What's up everybody? We are back with another episode of the PT on Ice Daily Show. Before we jump in, let's chat about Jane for a moment as they are our sure sponsor and they make this thing possible. The team at Jane understands that payment processing can be complex, so they built in an integrated payment solution called Jane Payments to help make things as simple as possible so you can get paid. If you're looking for an easy way to navigate payments, here's what we recommend. Head over to jane.app slash payments, book a one-on-one demo with a member of Jane's support team. This can give you a better sense of how Jane Payments can integrate with your practice several other popular features that Jane Payments supports, like memberships with the option to automatically invoice and process your membership payments online. If you know you're ready to get started, you can sign up for Jane and make sure when you do, you use the code ICEPT1MO as that gives you a one-month grace period while you settle in. Once you're in your new Jane account, you can flip the switch for Jane Payments at any time. Let the Jane team know if you need a hand with anything. They offer unlimited support and are always happy to jump in. Thanks everybody. Enjoy today's PT on ICE Daily Show.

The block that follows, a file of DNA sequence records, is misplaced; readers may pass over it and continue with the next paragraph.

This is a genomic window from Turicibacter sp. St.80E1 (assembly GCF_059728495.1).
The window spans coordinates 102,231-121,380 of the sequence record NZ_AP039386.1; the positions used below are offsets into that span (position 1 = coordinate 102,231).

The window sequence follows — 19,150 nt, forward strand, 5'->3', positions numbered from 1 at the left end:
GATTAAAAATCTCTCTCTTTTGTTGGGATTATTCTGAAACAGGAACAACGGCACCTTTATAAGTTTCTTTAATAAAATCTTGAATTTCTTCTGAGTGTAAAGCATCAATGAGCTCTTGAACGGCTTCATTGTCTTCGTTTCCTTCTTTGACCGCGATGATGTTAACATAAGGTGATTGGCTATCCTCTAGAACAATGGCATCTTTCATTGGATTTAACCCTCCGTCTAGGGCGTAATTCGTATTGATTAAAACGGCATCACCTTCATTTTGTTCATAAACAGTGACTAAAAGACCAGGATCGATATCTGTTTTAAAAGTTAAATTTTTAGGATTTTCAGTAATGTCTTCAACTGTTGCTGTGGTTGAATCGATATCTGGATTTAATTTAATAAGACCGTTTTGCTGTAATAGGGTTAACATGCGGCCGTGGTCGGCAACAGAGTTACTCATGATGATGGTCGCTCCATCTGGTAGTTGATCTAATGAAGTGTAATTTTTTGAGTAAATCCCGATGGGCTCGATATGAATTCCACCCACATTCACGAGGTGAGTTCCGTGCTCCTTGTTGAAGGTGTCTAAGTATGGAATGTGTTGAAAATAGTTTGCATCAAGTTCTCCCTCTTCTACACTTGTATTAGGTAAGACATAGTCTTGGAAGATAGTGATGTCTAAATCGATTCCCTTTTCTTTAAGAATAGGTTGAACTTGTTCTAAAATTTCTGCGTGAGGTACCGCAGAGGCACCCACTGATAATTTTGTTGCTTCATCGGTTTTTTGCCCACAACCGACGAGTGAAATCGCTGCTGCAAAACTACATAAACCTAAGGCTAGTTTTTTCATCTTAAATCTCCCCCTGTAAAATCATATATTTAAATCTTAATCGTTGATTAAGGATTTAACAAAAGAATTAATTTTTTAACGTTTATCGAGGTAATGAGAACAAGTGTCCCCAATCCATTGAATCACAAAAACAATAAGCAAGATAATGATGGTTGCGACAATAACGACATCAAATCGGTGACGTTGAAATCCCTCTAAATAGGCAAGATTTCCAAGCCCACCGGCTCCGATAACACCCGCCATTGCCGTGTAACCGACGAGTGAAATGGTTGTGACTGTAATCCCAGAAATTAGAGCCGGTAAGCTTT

01:27 RACHEL MOORE